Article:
But while most people, sadly, don't pay much attention to issues like abortion or even the limits of executive power, sexual assault is an issue that resonates with many people across the political spectrum. And even though women pay particular attention to how these issues are dealt with, not all women are progressive. For Democrats, the road to regaining their majority goes through the suburbs, hardly a bastion of liberalism.

As one who lives in one of the largest suburban areas of the country - Long Island - I can tell you that while a majority of these people may not be happy with the way Trump is conducting himself in office, that doesn't automatically mean they like Democrats or that they would. if push came to shove, pull the lever for them. If these voters get the impression that Democrats are simply grandstanding just to delay the appointment of a conservative justice till after the midterms, any hope they have of taking the House in November - much less the Senate - will go up in smoke.

I'm serious. There's a fine line between doing your job and being a dick. Republicans have given a text-book example of the latter over the last nine years, particularly so the last two. That's the biggest reason why the generic ballot polling shows them trailing Democrats by 8 points. It would be the height of political malpractice for Democrats to look the gift horse they've been given in the mouth.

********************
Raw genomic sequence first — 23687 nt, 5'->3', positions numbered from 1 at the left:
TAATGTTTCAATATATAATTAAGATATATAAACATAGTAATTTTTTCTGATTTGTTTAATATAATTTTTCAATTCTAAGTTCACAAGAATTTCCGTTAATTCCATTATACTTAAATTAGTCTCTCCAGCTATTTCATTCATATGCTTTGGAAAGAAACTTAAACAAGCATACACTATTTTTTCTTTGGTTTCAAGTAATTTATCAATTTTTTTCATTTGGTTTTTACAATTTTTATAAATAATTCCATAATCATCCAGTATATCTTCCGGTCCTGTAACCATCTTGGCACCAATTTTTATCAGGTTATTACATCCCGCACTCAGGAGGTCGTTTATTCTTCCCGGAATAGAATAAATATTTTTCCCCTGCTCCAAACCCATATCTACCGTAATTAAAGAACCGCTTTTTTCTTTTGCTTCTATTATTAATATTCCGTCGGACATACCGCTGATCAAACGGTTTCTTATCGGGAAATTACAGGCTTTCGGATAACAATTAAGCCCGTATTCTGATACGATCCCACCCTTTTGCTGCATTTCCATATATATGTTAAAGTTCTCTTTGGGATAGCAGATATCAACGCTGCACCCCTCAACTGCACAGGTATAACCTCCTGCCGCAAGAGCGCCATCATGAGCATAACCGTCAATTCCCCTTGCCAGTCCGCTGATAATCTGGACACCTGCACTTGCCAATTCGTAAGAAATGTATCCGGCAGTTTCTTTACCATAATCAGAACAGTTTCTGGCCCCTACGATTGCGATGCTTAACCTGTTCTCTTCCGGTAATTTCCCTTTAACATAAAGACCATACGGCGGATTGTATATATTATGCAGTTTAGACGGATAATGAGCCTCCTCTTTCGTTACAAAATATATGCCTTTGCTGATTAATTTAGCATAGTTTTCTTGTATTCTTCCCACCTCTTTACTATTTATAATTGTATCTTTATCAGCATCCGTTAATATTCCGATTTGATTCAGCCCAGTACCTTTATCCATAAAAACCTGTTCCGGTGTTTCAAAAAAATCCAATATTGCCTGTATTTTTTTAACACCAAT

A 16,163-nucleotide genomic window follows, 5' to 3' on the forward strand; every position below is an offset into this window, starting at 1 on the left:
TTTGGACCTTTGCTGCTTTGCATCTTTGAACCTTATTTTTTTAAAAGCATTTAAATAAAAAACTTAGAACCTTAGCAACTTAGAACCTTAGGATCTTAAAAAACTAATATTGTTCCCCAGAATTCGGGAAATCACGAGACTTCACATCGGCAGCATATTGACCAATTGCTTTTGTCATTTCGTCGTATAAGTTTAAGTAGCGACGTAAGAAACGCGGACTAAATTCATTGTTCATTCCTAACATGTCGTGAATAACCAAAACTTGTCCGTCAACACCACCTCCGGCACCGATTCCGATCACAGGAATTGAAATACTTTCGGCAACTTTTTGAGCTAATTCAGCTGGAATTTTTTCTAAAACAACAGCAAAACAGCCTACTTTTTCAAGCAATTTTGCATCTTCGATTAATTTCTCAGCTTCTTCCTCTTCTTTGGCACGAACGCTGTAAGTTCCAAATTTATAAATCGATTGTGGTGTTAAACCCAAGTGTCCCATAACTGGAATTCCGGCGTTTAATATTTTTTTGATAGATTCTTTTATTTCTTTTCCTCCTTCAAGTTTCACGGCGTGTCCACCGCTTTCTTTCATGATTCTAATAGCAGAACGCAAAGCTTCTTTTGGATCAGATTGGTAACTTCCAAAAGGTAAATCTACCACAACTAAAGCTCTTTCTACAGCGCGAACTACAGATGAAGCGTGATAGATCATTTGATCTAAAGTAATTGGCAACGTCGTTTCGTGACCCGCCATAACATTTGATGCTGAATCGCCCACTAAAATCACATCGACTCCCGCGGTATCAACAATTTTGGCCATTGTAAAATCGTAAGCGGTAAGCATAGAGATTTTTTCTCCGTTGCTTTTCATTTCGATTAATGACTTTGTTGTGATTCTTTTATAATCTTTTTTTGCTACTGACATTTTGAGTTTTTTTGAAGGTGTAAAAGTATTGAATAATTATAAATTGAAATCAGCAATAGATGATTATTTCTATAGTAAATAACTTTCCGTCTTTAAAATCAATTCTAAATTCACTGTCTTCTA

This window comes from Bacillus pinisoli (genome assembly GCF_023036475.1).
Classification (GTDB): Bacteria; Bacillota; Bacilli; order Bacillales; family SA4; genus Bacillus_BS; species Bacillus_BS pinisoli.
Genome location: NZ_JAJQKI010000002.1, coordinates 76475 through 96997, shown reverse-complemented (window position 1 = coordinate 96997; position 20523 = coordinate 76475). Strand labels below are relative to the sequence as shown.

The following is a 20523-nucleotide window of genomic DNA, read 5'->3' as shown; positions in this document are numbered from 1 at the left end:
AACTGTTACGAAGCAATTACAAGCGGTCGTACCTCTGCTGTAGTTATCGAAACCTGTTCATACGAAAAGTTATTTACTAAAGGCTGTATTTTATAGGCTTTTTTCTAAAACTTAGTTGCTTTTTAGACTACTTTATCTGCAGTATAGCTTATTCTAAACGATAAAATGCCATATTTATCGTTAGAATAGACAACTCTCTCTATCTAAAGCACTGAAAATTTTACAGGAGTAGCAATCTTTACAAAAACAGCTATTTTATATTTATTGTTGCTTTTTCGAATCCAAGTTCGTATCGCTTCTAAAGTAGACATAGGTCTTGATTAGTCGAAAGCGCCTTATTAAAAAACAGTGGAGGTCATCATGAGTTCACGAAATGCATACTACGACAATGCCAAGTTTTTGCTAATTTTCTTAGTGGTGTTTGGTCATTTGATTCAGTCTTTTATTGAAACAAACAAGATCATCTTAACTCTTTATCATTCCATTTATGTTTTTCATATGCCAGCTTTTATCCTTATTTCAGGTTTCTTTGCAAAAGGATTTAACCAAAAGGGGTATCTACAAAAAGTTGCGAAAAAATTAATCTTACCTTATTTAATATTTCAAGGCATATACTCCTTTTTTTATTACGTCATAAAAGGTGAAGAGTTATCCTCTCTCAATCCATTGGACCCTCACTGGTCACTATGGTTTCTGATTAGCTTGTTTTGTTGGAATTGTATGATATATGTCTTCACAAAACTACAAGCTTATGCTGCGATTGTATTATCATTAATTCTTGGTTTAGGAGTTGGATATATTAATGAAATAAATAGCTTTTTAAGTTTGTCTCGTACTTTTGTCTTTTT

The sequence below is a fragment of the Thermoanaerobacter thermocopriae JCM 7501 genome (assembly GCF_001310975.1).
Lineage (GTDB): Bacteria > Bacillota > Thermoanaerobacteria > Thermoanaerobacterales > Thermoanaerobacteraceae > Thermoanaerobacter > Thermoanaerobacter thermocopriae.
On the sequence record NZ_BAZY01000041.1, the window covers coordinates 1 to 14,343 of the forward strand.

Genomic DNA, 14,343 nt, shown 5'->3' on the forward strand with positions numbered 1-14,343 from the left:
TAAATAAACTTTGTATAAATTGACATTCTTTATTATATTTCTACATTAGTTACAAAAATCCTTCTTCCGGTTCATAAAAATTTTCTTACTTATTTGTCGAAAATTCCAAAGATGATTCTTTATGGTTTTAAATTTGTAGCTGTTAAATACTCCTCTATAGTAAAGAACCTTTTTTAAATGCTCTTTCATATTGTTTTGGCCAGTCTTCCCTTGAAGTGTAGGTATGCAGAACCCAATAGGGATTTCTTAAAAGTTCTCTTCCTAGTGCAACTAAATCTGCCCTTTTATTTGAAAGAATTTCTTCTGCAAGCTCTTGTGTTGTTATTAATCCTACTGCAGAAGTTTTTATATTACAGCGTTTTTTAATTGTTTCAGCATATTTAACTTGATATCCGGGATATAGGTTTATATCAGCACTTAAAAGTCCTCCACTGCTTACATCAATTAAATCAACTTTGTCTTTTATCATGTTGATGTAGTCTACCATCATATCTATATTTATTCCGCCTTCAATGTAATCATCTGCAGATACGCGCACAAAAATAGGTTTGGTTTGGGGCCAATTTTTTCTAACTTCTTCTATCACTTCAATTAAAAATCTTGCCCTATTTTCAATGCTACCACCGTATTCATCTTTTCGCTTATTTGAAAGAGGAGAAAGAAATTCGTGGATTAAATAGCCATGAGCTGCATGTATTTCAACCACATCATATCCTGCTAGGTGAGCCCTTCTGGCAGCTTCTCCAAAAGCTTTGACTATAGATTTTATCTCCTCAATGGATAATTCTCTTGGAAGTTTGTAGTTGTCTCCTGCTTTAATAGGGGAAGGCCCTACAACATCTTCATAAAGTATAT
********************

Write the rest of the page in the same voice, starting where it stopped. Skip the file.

Saturday, September 22, 2018

Rod Rosenstein Screws the Pooch


File this under unforced error of the century. If a New York Times story about Deputy Attorney General Rod Rosenstein wanting to secretly record Donald Trump and looking to invoke the 25th Amendment is true, you can start the countdown now. Even if the story isn't true, the fact that it's out there will give Trump all the justification he's been looking for to get rid of Rosenstein and appoint someone who will end the Mueller investigation. Already the Trump whisperers at Fox News are goading him on. Since we know he has the impulse control of a toddler, it wouldn't surprise me if Rosenstein is shown the door by Monday. Of course there's always the possibility that Trump might wait until after the midterms and fire both him and Jeff Sessions, who has basically been on the chopping block ever since he recused himself in the Russia probe.

Naturally the Justice Department is pushing back on the Times' piece, and Rosenstein himself issued a statement which read, "The New York Times’s story is inaccurate and factually incorrect. I will not further comment on a story based on anonymous sources who are obviously biased against the department and are advancing their own personal agenda. But let me be clear about this: Based on my personal dealings with the president, there is no basis to invoke the 25th Amendment." Talk about a non-denial denial.